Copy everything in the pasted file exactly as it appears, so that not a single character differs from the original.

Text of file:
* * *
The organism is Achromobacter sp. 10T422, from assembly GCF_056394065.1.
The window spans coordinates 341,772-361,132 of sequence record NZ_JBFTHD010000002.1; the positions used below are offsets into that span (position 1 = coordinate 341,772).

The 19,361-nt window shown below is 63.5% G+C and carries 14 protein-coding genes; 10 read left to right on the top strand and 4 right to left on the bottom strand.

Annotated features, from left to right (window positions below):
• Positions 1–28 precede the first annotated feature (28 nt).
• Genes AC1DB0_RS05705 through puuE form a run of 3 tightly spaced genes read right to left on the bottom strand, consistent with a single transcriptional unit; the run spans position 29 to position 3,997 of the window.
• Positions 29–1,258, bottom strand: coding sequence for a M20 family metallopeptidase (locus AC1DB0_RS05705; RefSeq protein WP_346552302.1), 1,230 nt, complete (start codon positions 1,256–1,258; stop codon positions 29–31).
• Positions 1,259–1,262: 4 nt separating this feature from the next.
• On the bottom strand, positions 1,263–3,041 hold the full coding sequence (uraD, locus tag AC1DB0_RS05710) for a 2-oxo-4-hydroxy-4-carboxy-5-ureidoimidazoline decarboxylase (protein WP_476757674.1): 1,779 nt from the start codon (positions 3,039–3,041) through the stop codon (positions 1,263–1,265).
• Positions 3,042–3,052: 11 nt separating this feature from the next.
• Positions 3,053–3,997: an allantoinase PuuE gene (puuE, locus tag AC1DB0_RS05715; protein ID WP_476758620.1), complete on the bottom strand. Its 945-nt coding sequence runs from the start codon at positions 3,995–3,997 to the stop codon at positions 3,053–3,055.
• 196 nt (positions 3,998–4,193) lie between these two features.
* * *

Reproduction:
The organism is Achromobacter sp. 10T422, from assembly GCF_056394065.1.
The window spans coordinates 341,772-361,132 of sequence record NZ_JBFTHD010000002.1; the positions used below are offsets into that span (position 1 = coordinate 341,772).

The 19,361-nt window shown below is 63.5% G+C and carries 14 protein-coding genes; 10 read left to right on the top strand and 4 right to left on the bottom strand.

Annotated features, from left to right (window positions below):
• Positions 1–28 precede the first annotated feature (28 nt).
• Genes AC1DB0_RS05705 through puuE form a run of 3 tightly spaced genes read right to left on the bottom strand, consistent with a single transcriptional unit; the run spans position 29 to position 3,997 of the window.
• Positions 29–1,258, bottom strand: coding sequence for a M20 family metallopeptidase (locus AC1DB0_RS05705; RefSeq protein WP_346552302.1), 1,230 nt, complete (start codon positions 1,256–1,258; stop codon positions 29–31).
• Positions 1,259–1,262: 4 nt separating this feature from the next.
• On the bottom strand, positions 1,263–3,041 hold the full coding sequence (uraD, locus tag AC1DB0_RS05710) for a 2-oxo-4-hydroxy-4-carboxy-5-ureidoimidazoline decarboxylase (protein WP_476757674.1): 1,779 nt from the start codon (positions 3,039–3,041) through the stop codon (positions 1,263–1,265).
• Positions 3,042–3,052: 11 nt separating this feature from the next.
• Positions 3,053–3,997: an allantoinase PuuE gene (puuE, locus tag AC1DB0_RS05715; protein ID WP_476758620.1), complete on the bottom strand. Its 945-nt coding sequence runs from the start codon at positions 3,995–3,997 to the stop codon at positions 3,053–3,055.
• 196 nt (positions 3,998–4,193) lie between these two features.